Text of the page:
Home / Financial Services/ Fitch assigns Co-operative Insurance first-time ‘BBB+’ rating; Outlook Stable

Fitch assigns Co-operative Insurance first-time ‘BBB+’ rating; Outlook Stable

Comments / {{hitsCtrl.values.hits}} Views / Wednesday, 12 September 2018 00:00

Fitch Ratings has assigned Sri Lanka-based Co-operative Insurance Company Ltd. (CICL) a National Insurer Financial Strength (IFS) Rating and National Long-Term Rating of ‘BBB+(lka)’. The Outlook is Stable. 

Key rating drivers 

The rating reflects the non-life insurer’s modest domestic business profile, supported by its association with co-operative societies, good capitalisation and a somewhat conservative investment policy. CICL’s rating is also supported by its consistently strong financial performance and earnings. 

Fitch Ratings views CICL as a niche player in the domestic market with a modest non-life market share by gross written premium (GWP) of 3.2% at end-2017 (2016: 3.0%). The insurer is 99.9% owned by 203 co-operative societies that together represent several multi-purpose co-operative organisations and rural banks. 

CICL’s rating also factors the insurer’s access to a sizable potential customer base within the co-operative movement and the access to potential customers from using the service centres owned by the co-operative societies. In 2017, almost one-third of the insurer’s policyholders were from the co-operative movement. 

Fitch sees CICL’s capitalisation as good. The insurer’s capitalisation, as measured by its risk-based capital (RBC) ratio, was 183% at end-June 2018 (2017: 180%; 2016: 139%) against the 120% regulatory minimum. However, we expect capitalisation to remain constrained around this level over the medium term because of the insurer’s expansion plans, occasional appetite for high-risk investments as well as a possible infusion of capital to its life subsidiary, Cooplife Insurance Limited (Cooplife) should the need arise. Fitch expects the company to maintain the RBC ratios for its non-life and life operations above 180% in the medium term. 

CICL maintained strong financial performance and earnings by consistently generating high pre-tax operating return on assets, including realised and unrealised gains (2017: 9.5%, 2016: 5.5%). The company’s modest marketing spend and the use of relatively low-cost distribution channels means its expense ratio of 30% in 2017 (2016: 34%) is lower than that of the industry (2017: 34%, 2016: 35%). The lower expense ratio and disciplined underwriting practices led to a Fitch calculated combined ratio of 95% in 2017 (2016: 101%, 2015: 98%), which compares favourably with the industry.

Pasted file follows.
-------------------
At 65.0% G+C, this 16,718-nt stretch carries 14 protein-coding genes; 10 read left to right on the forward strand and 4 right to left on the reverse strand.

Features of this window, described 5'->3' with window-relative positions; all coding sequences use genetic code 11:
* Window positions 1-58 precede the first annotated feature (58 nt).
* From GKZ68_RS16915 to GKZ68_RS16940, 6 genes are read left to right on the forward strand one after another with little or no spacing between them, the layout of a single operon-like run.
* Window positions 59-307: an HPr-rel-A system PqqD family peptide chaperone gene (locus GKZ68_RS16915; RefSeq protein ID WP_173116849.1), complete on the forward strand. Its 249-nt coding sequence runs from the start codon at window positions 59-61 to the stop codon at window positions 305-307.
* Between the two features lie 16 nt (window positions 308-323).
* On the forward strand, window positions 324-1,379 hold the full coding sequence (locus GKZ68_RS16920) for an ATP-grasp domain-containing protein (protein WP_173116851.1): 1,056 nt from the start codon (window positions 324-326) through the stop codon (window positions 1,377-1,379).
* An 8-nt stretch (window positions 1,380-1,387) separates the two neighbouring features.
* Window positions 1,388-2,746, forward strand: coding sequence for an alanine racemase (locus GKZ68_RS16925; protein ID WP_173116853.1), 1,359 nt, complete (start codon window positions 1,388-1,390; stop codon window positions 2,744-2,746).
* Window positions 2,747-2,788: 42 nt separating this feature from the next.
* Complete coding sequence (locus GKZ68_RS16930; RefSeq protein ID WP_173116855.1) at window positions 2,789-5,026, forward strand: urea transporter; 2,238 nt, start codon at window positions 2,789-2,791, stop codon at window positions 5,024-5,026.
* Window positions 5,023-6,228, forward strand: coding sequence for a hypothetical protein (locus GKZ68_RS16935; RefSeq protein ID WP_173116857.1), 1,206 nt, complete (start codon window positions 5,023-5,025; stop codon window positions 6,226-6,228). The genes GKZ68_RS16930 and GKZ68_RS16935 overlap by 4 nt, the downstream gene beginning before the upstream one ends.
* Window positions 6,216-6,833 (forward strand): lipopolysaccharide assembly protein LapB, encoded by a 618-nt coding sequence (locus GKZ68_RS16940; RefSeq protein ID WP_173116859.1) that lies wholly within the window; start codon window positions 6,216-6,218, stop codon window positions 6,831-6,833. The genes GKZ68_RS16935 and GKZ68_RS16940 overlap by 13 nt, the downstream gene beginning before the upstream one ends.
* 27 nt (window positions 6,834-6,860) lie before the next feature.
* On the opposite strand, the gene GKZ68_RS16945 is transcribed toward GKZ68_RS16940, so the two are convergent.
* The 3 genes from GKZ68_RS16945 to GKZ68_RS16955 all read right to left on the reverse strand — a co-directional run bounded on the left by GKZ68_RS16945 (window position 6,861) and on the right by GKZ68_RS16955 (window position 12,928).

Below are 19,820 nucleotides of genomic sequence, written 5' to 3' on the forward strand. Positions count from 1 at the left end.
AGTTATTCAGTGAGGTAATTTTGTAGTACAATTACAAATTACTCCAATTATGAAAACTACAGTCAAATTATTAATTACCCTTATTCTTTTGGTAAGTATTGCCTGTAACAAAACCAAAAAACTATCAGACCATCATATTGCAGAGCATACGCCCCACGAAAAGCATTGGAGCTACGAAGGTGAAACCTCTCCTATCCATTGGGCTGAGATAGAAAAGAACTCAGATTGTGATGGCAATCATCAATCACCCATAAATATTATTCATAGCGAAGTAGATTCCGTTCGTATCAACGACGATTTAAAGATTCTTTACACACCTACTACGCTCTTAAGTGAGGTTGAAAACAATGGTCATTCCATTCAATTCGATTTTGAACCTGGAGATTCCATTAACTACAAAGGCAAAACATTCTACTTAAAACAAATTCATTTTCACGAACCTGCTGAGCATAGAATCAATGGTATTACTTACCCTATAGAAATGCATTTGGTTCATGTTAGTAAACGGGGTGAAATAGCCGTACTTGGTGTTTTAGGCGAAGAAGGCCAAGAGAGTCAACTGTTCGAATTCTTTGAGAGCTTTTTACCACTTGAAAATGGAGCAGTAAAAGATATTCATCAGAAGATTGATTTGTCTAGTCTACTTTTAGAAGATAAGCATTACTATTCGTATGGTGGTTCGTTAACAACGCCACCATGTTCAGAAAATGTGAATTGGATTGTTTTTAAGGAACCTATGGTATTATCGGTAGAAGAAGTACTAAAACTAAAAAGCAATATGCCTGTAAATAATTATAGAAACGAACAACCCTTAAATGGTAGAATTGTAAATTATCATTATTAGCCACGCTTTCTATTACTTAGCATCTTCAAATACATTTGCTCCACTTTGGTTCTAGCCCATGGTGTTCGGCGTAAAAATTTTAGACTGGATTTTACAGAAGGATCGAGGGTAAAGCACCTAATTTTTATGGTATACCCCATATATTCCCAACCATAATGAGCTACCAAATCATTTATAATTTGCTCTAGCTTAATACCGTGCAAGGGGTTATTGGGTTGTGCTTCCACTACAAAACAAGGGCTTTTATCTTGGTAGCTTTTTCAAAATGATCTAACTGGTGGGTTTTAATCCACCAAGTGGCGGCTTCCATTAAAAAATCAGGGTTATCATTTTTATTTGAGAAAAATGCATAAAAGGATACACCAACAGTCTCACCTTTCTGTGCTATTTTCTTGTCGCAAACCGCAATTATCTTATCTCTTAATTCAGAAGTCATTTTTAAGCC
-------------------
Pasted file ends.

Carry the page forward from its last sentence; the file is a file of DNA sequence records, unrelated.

CICL has a moderately conservative investment policy, with considerable exposure to good credit quality fixed-income securities and a modest exposure to equities. More than 80% of CICL’s invested assets were in fixed-income securities at end-2017; out of which, 37% was invested in fixed deposits, 28% in listed debentures and 23% in government securities. Over 70% of the fixed-income portfolio was invested in assets rated ‘A-(lka)’ and above. Its equity investments were mainly its investment in Cooplife, which accounted for 14% of invested assets at end-2017. 

Rating sensitivities 

The rating could be downgraded following a weakening of CICL’s combined ratio to above 115% for a sustained period or its RBC ratio is consistently below 165%. 

An upgrade could occur if the company continues to expand its market franchise, while sustaining its combined ratio at below 100% and RBC ratio well above 190%.

Share This Article


1. All comments will be moderated by the Daily FT Web Editor.

2. Comments that are abusive, obscene, incendiary, defamatory or irrelevant will not be published.

3. We may remove hyperlinks within comments.

4. Kindly use a genuine email ID and provide your name.

5. Spamming the comments section under different user names may result in being blacklisted.


Today's Columnists

In the desert of Tamil films, actor Sivaji Ganesan was an oasis

Saturday, 22 September 2018

‘Indian Film,’ first published in 1963 and co-authored by former Columbia University Professor Erik Barnouw and his student Dr. Subrahmanyam Krishnaswamy, is considered a seminal study of the evolution and growth of Indian cinema. The book is cit

Imran may turn blind eye to blasphemy law and persecution of Ahmadiyyas

Saturday, 22 September 2018

There are clear signs that Pakistan’s freshly minted Prime Minister, Imran Khan, will make a sincere effort to reduce corruption and maladministration in the domestic sphere. In foreign affairs he is likely to make a brave attempt to mend fences wi

The rate of exchange, capital flight and the Central Bank

Friday, 21 September 2018

The Central Bank (CBSL) exists for the sole purpose of price stability. Its controls on the financial system and monetary policy exist to maintain price stability. As put forth many times by the Governor, the failing of the CBSL to control inflation

Red flag over the Sri Lankan Navy

Friday, 21 September 2018

Shocking story Rusiripala, a former banker in Sri Lanka, who has taken to writing in Daily FT, is perturbed by the red flag I have raised (Daily FT article 18 September) over the shocking charge that our Navy had operated a ransom gang that had abduc

Columnists More